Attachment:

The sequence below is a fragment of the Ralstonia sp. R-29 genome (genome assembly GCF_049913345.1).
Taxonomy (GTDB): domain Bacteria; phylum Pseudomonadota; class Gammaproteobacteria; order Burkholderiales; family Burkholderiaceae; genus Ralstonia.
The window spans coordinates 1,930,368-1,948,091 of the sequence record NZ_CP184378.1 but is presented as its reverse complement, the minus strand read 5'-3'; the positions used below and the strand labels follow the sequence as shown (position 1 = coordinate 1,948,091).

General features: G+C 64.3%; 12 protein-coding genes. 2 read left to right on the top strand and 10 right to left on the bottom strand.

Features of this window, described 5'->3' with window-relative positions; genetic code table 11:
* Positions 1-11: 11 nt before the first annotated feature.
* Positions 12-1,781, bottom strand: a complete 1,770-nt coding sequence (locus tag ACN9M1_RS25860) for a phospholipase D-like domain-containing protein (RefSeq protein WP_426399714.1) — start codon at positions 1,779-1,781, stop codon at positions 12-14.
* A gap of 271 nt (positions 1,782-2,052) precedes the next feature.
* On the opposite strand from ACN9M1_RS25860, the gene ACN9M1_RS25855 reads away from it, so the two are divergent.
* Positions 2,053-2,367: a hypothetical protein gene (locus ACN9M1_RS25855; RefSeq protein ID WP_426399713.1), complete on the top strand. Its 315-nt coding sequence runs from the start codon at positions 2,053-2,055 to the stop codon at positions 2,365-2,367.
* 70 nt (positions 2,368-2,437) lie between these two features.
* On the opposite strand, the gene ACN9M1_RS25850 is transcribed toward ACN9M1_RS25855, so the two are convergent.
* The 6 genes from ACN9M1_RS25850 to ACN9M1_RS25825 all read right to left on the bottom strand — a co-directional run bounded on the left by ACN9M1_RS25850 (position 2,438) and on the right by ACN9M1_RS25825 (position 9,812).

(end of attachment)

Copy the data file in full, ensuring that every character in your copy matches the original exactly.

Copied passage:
The sequence below is a fragment of the Ralstonia sp. R-29 genome (genome assembly GCF_049913345.1).
Taxonomy (GTDB): domain Bacteria; phylum Pseudomonadota; class Gammaproteobacteria; order Burkholderiales; family Burkholderiaceae; genus Ralstonia.
The window spans coordinates 1,930,368-1,948,091 of the sequence record NZ_CP184378.1 but is presented as its reverse complement, the minus strand read 5'-3'; the positions used below and the strand labels follow the sequence as shown (position 1 = coordinate 1,948,091).

General features: G+C 64.3%; 12 protein-coding genes. 2 read left to right on the top strand and 10 right to left on the bottom strand.

Features of this window, described 5'->3' with window-relative positions; genetic code table 11:
* Positions 1-11: 11 nt before the first annotated feature.
* Positions 12-1,781, bottom strand: a complete 1,770-nt coding sequence (locus tag ACN9M1_RS25860) for a phospholipase D-like domain-containing protein (RefSeq protein WP_426399714.1) — start codon at positions 1,779-1,781, stop codon at positions 12-14.
* A gap of 271 nt (positions 1,782-2,052) precedes the next feature.
* On the opposite strand from ACN9M1_RS25860, the gene ACN9M1_RS25855 reads away from it, so the two are divergent.
* Positions 2,053-2,367: a hypothetical protein gene (locus ACN9M1_RS25855; RefSeq protein ID WP_426399713.1), complete on the top strand. Its 315-nt coding sequence runs from the start codon at positions 2,053-2,055 to the stop codon at positions 2,365-2,367.
* 70 nt (positions 2,368-2,437) lie between these two features.
* On the opposite strand, the gene ACN9M1_RS25850 is transcribed toward ACN9M1_RS25855, so the two are convergent.
* The 6 genes from ACN9M1_RS25850 to ACN9M1_RS25825 all read right to left on the bottom strand — a co-directional run bounded on the left by ACN9M1_RS25850 (position 2,438) and on the right by ACN9M1_RS25825 (position 9,812).